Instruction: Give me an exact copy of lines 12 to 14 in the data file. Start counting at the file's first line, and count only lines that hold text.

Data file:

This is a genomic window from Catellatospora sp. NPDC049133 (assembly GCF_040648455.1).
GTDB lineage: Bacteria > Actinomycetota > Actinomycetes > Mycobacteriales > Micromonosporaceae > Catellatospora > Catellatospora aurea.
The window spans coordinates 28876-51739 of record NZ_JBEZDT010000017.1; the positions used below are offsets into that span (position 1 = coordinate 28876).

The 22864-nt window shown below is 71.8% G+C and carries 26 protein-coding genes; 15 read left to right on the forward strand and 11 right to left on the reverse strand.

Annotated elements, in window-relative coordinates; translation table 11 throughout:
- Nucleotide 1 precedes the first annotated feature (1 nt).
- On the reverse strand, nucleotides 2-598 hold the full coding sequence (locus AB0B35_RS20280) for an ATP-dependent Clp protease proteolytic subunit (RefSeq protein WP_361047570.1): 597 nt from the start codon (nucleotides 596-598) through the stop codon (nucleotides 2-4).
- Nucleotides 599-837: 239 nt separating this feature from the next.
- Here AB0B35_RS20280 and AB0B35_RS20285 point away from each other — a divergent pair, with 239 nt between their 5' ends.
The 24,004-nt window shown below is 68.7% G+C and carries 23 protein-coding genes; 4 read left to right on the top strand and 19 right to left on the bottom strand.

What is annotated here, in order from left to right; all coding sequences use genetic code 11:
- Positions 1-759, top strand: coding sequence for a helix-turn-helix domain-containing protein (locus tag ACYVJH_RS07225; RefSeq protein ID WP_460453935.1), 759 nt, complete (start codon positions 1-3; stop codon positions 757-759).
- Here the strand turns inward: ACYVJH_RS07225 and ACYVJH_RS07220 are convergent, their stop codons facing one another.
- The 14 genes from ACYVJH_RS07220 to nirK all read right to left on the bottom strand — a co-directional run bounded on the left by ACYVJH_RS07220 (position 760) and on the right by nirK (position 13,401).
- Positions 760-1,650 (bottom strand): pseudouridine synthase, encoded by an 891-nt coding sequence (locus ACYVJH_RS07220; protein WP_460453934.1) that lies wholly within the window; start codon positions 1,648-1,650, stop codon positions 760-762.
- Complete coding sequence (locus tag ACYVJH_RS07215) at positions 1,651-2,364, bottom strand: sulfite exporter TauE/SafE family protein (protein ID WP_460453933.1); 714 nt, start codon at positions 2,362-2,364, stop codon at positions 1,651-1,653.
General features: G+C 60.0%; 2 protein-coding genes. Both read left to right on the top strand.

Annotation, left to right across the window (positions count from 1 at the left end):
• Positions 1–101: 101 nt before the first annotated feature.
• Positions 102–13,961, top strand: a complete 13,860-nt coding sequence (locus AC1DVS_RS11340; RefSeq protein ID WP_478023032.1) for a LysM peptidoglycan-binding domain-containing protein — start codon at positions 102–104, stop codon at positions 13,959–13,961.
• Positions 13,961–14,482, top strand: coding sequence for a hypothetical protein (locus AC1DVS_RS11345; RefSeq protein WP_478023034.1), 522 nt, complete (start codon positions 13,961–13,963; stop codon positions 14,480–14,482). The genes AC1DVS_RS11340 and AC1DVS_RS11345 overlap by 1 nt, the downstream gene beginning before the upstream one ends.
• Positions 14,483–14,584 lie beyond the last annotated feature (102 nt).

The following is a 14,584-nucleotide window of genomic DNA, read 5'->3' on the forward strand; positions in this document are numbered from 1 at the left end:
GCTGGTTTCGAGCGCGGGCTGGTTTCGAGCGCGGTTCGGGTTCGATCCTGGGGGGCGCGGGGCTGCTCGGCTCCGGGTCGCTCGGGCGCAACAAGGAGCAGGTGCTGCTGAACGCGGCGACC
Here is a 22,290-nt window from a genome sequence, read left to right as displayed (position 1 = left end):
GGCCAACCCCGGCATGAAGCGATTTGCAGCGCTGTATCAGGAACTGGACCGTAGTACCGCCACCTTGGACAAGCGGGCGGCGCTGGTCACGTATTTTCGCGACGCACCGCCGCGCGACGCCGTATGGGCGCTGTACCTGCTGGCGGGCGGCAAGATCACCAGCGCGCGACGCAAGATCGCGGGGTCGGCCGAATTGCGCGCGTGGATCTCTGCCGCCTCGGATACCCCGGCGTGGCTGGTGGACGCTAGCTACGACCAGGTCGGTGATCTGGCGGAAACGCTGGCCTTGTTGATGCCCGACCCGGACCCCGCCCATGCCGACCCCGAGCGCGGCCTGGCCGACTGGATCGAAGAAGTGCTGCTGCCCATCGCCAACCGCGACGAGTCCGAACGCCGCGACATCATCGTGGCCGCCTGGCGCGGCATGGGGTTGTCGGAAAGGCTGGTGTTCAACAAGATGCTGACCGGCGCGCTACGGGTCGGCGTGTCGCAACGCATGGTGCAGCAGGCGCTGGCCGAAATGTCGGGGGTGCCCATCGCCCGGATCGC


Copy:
- Positions 1-759, top strand: coding sequence for a helix-turn-helix domain-containing protein (locus tag ACYVJH_RS07225; RefSeq protein ID WP_460453935.1), 759 nt, complete (start codon positions 1-3; stop codon positions 757-759).
- Here the strand turns inward: ACYVJH_RS07225 and ACYVJH_RS07220 are convergent, their stop codons facing one another.
- The 14 genes from ACYVJH_RS07220 to nirK all read right to left on the bottom strand — a co-directional run bounded on the left by ACYVJH_RS07220 (position 760) and on the right by nirK (position 13,401).